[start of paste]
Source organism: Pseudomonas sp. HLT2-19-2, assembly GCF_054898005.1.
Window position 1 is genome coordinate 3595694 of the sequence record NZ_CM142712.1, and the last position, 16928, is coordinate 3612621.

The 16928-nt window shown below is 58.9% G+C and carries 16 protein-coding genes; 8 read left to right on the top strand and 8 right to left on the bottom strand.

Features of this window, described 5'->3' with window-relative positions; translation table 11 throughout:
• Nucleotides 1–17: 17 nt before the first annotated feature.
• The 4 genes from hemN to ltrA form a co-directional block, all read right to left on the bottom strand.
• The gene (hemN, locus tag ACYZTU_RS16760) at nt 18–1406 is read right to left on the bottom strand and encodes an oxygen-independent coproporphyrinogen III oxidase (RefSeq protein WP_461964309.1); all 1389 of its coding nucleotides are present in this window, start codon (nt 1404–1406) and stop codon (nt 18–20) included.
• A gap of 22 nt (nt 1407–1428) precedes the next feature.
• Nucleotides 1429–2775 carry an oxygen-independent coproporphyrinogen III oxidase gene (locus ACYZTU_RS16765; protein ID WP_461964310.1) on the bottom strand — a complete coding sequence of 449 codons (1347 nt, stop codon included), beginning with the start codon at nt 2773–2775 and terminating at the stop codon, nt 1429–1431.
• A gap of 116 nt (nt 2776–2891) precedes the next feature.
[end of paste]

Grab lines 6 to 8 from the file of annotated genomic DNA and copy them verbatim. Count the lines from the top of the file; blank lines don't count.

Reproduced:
• The 4 genes from hemN to ltrA form a co-directional block, all read right to left on the bottom strand.
• The gene (hemN, locus tag ACYZTU_RS16760) at nt 18–1406 is read right to left on the bottom strand and encodes an oxygen-independent coproporphyrinogen III oxidase (RefSeq protein WP_461964309.1); all 1389 of its coding nucleotides are present in this window, start codon (nt 1404–1406) and stop codon (nt 18–20) included.
• A gap of 22 nt (nt 1407–1428) precedes the next feature.